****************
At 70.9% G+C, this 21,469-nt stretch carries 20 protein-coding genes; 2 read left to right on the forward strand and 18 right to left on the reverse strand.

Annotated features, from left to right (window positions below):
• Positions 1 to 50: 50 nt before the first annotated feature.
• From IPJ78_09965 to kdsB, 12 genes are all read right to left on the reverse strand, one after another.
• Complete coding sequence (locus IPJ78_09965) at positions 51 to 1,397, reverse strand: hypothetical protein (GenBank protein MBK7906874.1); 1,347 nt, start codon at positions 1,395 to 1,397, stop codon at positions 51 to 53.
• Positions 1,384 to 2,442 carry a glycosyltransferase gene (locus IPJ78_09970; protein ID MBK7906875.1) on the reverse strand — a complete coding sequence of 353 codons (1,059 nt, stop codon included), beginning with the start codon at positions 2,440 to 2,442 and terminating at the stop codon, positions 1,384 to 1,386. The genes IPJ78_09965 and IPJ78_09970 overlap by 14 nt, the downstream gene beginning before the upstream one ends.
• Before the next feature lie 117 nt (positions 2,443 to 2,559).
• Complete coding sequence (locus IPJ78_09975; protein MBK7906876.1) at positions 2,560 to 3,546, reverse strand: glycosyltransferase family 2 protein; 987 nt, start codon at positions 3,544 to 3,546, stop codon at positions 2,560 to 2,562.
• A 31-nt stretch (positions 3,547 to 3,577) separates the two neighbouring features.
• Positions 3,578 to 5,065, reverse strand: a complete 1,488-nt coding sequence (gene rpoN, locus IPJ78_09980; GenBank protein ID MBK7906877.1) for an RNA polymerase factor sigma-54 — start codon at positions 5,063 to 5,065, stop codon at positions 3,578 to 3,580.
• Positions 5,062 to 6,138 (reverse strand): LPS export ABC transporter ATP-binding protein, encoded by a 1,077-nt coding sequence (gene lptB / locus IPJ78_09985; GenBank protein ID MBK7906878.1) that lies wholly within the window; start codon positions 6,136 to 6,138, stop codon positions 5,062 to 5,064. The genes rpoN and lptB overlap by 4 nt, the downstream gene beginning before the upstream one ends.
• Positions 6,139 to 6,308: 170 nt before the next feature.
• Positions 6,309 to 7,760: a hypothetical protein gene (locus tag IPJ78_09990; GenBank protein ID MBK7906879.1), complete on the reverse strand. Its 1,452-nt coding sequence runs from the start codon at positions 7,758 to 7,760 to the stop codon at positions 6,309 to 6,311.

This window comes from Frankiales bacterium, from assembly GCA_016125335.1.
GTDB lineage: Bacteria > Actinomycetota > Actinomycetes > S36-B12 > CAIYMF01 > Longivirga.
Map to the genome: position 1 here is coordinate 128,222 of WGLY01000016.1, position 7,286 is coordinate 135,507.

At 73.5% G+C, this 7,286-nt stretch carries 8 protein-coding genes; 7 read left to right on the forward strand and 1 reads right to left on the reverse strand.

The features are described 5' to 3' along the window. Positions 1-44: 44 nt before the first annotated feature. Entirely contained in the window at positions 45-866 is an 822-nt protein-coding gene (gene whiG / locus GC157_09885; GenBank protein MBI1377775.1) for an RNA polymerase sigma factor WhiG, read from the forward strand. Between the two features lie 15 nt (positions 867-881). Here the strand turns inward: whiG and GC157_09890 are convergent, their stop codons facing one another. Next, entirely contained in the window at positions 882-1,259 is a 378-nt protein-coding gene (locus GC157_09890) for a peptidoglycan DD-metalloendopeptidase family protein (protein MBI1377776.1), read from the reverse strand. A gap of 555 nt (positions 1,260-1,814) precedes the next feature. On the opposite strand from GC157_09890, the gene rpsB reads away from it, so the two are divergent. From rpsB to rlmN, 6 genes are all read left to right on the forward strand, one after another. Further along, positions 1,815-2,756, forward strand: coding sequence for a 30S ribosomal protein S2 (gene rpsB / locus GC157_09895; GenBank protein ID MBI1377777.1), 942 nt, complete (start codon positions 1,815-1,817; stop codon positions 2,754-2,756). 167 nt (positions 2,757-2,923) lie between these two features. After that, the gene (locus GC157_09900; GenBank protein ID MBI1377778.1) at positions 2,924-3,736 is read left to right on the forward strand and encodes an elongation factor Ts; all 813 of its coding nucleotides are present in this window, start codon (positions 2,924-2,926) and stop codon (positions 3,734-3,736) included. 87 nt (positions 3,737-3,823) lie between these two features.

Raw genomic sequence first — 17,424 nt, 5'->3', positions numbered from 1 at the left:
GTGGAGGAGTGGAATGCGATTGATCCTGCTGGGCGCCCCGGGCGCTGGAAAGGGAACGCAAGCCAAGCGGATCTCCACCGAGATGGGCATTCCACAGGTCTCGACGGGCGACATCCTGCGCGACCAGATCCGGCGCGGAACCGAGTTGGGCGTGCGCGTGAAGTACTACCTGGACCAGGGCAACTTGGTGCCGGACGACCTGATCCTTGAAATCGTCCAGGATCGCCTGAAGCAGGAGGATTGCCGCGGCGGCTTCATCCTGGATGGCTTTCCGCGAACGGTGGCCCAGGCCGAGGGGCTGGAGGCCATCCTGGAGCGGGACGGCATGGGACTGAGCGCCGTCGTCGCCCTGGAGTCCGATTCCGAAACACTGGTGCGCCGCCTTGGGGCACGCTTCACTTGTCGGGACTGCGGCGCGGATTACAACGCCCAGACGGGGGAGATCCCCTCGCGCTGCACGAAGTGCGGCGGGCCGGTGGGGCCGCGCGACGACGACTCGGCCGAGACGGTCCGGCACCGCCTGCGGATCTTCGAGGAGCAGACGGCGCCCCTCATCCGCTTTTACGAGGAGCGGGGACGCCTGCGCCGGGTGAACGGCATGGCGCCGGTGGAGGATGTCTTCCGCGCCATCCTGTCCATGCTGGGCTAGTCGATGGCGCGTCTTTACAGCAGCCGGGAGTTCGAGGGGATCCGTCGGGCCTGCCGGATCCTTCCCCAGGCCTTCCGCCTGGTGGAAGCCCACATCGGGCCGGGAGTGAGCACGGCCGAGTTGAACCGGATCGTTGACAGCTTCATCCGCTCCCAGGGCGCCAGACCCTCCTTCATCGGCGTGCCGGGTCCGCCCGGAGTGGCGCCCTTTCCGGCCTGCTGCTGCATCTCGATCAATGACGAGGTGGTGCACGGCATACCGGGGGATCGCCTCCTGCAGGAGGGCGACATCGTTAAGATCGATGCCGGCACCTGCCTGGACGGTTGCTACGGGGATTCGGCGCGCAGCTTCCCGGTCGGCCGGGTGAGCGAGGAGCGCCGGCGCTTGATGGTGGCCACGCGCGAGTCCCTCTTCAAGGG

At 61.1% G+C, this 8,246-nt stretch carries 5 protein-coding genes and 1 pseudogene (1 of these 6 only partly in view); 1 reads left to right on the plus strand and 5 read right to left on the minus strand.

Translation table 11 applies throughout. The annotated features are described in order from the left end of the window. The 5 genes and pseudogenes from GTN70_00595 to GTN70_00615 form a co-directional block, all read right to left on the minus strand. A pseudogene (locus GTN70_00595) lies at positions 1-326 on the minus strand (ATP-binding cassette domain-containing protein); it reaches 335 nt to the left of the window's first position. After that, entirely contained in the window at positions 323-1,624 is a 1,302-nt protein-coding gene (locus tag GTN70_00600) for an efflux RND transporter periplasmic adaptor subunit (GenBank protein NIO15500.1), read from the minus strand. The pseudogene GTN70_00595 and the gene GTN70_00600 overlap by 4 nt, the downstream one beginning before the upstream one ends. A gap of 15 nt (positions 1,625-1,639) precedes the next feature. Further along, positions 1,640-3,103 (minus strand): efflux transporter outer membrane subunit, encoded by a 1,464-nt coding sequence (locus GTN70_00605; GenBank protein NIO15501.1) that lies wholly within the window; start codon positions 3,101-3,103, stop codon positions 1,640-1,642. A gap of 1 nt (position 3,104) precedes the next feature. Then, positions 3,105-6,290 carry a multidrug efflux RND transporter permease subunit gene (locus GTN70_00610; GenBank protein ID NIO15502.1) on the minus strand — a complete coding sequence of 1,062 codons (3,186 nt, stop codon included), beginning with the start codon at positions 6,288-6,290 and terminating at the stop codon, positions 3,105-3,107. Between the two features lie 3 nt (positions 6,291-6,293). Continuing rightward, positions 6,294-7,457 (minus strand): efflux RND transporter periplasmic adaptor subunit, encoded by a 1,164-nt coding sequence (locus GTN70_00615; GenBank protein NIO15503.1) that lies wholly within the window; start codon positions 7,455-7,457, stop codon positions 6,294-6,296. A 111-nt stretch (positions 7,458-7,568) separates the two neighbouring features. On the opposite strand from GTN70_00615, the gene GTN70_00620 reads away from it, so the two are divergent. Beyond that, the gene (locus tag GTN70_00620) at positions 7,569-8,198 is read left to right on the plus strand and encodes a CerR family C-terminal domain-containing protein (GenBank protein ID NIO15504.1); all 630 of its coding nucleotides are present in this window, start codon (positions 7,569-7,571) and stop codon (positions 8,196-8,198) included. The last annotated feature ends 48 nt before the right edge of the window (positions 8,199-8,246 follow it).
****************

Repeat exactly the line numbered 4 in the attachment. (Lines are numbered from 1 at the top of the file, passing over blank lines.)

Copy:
• From IPJ78_09965 to kdsB, 12 genes are all read right to left on the reverse strand, one after another.